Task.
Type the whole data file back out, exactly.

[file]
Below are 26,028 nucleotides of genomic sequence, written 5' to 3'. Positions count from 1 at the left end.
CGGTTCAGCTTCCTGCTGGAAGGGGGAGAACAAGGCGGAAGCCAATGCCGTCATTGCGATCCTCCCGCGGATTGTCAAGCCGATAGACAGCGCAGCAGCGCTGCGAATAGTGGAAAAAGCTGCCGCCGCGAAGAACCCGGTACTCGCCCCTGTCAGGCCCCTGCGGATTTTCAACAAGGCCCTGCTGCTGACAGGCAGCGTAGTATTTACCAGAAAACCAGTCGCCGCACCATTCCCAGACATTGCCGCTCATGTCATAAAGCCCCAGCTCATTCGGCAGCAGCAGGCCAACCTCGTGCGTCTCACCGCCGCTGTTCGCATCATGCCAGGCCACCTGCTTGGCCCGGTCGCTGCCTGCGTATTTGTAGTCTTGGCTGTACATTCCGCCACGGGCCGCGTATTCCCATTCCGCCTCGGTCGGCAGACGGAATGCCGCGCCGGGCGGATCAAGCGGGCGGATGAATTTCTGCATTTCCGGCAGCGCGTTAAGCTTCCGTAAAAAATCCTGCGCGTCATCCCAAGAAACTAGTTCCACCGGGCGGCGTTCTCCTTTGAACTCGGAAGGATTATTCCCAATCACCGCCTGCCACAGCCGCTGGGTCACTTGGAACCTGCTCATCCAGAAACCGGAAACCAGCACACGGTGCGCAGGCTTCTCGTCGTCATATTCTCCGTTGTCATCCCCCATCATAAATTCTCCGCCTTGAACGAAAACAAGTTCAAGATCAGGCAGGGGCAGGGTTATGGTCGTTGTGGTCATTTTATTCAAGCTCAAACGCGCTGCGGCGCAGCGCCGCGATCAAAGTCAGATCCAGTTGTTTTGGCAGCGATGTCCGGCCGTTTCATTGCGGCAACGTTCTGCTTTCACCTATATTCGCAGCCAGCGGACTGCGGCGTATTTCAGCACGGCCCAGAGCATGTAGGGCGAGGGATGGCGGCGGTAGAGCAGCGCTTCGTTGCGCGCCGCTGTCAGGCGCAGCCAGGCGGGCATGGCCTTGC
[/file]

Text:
Below are 26,028 nucleotides of genomic sequence, written 5' to 3'. Positions count from 1 at the left end.
CGGTTCAGCTTCCTGCTGGAAGGGGGAGAACAAGGCGGAAGCCAATGCCGTCATTGCGATCCTCCCGCGGATTGTCAAGCCGATAGACAGCGCAGCAGCGCTGCGAATAGTGGAAAAAGCTGCCGCCGCGAAGAACCCGGTACTCGCCCCTGTCAGGCCCCTGCGGATTTTCAACAAGGCCCTGCTGCTGACAGGCAGCGTAGTATTTACCAGAAAACCAGTCGCCGCACCATTCCCAGACATTGCCGCTCATGTCATAAAGCCCCAGCTCATTCGGCAGCAGCAGGCCAACCTCGTGCGTCTCACCGCCGCTGTTCGCATCATGCCAGGCCACCTGCTTGGCCCGGTCGCTGCCTGCGTATTTGTAGTCTTGGCTGTACATTCCGCCACGGGCCGCGTATTCCCATTCCGCCTCGGTCGGCAGACGGAATGCCGCGCCGGGCGGATCAAGCGGGCGGATGAATTTCTGCATTTCCGGCAGCGCGTTAAGCTTCCGTAAAAAATCCTGCGCGTCATCCCAAGAAACTAGTTCCACCGGGCGGCGTTCTCCTTTGAACTCGGAAGGATTATTCCCAATCACCGCCTGCCACAGCCGCTGGGTCACTTGGAACCTGCTCATCCAGAAACCGGAAACCAGCACACGGTGCGCAGGCTTCTCGTCGTCATATTCTCCGTTGTCATCCCCCATCATAAATTCTCCGCCTTGAACGAAAACAAGTTCAAGATCAGGCAGGGGCAGGGTTATGGTCGTTGTGGTCATTTTATTCAAGCTCAAACGCGCTGCGGCGCAGCGCCGCGATCAAAGTCAGATCCAGTTGTTTTGGCAGCGATGTCCGGCCGTTTCATTGCGGCAACGTTCTGCTTTCACCTATATTCGCAGCCAGCGGACTGCGGCGTATTTCAGCACGGCCCAGAGCATGTAGGGCGAGGGATGGCGGCGGTAGAGCAGCGCTTCGTTGCGCGCCGCTGTCAGGCGCAGCCAGGCGGGCATGGCCTTGC